Monday, September 15, 2008

How's the Weather?

Folks, there’s a chill in the air today. This reminds me that it sure as heck is mid-September and fall is here and winter is just around the corner. I’d thought I’d devote this post to the many ways to determine the timing and severity of winter according to folklore. Here’s a list of the ways I can think of, do you know of any more?


• If the wooly worm is solid black, there will be an early fall, bad winter and late spring.

• If the hornets build nests high in the grass or in trees, there will be a lot of snow that winter.

• After you hear the first fall cricket, it will be 6 weeks until frost.


• If the bark on hickory trees is really thick, it will be a colder than normal winter, conversely, if the bark is thin, it will be a warm winter.

• If squirrels gather nuts after sundown in October, it will be a hard winter.


• If the deer are dark in color, it is an indication of a bad winter to come.

• If buzzards congregate, it is a sign of a change in the weather.


• The first three days of each new quarter will determine the weather for that quarter. For example, the first three days of January will indicate the weather for January, February and March. The first three days of April will determine the weather in April, May and June. The first three days of July will determine July, August and September, and the first three days of October determines the weather for October, November and December. A quarter starts on the first day of the month following a solstice.

• If ant hills are high in July, winter will be snowy.


• If the first week in August is uncommonly hot, the coming winter will be snowy and long.

• For every fog in August, there will be a snowfall in winter.

• If a cold August follows a hot July, it foretells a cold and dry winter.

• A lot of rain in October means a lot of wind in December.

• A warm October foretells a cold February.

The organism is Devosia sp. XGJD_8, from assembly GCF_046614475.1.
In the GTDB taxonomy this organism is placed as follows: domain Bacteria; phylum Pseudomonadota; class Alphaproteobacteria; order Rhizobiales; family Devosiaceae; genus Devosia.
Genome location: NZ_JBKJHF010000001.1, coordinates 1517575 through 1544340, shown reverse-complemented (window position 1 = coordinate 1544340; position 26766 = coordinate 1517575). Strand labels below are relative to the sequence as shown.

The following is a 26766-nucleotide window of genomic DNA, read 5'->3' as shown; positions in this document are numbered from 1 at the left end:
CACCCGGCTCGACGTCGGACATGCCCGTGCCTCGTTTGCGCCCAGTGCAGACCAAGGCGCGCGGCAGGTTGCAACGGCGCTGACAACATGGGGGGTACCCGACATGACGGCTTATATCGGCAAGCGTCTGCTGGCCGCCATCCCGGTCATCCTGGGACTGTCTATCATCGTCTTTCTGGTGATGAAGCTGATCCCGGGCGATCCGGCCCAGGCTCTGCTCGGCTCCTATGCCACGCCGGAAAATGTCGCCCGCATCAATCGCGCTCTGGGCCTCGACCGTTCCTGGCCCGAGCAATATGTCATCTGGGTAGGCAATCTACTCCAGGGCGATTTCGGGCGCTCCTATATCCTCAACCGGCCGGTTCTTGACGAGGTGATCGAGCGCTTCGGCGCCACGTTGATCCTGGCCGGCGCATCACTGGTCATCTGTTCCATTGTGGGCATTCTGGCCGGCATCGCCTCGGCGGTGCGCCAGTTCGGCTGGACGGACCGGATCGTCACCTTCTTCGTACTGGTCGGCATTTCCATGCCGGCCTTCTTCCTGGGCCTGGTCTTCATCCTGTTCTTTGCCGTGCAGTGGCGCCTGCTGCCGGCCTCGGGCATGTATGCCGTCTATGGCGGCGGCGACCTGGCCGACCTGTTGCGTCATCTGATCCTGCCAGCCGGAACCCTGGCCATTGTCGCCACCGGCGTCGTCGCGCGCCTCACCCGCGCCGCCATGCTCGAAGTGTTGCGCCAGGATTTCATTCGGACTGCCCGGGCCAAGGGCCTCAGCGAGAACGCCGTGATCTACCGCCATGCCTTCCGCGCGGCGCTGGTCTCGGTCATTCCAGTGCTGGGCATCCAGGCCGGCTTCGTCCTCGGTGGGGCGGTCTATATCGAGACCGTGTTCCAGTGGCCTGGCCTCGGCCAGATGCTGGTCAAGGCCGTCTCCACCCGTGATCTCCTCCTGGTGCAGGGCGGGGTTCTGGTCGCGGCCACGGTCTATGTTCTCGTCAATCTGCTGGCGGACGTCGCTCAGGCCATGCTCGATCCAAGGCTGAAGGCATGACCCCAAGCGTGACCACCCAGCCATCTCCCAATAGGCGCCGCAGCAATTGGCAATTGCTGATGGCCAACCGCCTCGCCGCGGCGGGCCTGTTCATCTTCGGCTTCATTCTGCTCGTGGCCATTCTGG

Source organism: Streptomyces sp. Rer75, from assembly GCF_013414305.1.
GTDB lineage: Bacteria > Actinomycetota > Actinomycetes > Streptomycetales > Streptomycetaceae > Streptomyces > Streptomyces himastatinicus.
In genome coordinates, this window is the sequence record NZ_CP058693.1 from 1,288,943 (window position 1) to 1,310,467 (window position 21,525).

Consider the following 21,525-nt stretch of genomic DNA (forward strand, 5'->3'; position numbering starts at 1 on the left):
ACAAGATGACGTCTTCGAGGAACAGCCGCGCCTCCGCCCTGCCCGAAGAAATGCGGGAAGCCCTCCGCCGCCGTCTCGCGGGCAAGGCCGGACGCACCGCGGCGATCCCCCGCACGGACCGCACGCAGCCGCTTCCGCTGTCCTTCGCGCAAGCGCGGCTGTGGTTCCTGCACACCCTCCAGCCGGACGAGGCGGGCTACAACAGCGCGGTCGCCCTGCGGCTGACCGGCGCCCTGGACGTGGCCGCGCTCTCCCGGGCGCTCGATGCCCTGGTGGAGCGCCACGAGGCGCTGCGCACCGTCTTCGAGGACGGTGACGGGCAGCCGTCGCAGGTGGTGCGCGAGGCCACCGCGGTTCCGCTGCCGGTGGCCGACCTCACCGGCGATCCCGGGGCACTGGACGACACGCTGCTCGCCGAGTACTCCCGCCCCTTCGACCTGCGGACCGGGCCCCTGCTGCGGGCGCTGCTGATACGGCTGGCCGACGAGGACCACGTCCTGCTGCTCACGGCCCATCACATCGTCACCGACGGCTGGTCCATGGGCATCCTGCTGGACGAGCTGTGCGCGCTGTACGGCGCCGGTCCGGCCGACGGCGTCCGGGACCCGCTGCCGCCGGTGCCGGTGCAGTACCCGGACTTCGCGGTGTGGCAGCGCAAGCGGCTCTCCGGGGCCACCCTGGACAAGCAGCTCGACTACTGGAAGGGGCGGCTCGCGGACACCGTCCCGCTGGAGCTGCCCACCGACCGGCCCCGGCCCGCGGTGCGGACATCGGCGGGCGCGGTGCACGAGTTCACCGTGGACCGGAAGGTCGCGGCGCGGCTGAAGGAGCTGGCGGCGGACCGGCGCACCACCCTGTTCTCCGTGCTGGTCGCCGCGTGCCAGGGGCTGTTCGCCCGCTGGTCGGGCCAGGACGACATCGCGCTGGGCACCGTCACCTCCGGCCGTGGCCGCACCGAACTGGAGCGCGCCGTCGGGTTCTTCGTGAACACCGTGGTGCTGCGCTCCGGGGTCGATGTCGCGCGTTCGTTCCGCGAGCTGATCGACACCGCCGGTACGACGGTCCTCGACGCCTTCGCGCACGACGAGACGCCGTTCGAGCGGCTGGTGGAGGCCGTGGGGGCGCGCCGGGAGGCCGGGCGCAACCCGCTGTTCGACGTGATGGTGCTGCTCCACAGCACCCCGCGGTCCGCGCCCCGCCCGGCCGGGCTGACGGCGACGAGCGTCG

• If the first frost hasn’t occurred before the full moon in October, then there won’t be a frost until the full moon in November.

• Flowers bloomin’ in late fall is a sure sign of a bad winter for all.

• A warm November means a bad December.

• Thunder in the fall foretells a cold Winter.

• If onion skins are thick and tough, Old Man Winter’s gonna be rough.

• A green Christmas means a white Easter.

• A hard winter is in the making if corn husks are thick and tight.

• Expect a cold winter if apple peelings are tougher than average.

• It will be an early winter if the birds migrate early.

• It will be an unusually cold winter if a squirrel’s tail is very bushy.

• Expect a long, hard winter if berries and nuts are plentiful.

• If the first snowfall lands on unfrozen ground, the winter will be mild.

• Snowfall won’t amount to anything until the rivers are running full.

• If wood smoke hovers near the ground, a bad storm is coming.

• If you see a ring around the moon, and it has stars inside the ring, that will tell you how many days until there is a big storm.

• March will borrow from April, and April will always collect its debt.

4 comments:

tipper said...

Neat list! I've been hearing everyone-including the Almanac- saying its going to be a bad winter. There were plenty of berries this year-and the trees are hanging full of acorns and hickory nuts-so maybe.

Janet said...

Wow! There's a lot on your list I haven't heard of.
We just saw a black wooly worm a few days ago, I had a ton of berries this year, and the trees are full of nuts.
I guess we'd better get prepared.

Julie in Louisiana said...

If it thunders in February, it will frost in April on the same day of the month. That one is from my Granny. I still mark the calendar each stormy day in February. Sometimes there's no frost, but there's almost always a cool spell. The old timers didn't need the Weather Channel!

Rich said...

What a wonderful collection of material.
Thank you very much for making it available.
Every year, I look forward to reading about the time honoured forecasting methods as it gives sort of a link with the past that one can almost feel.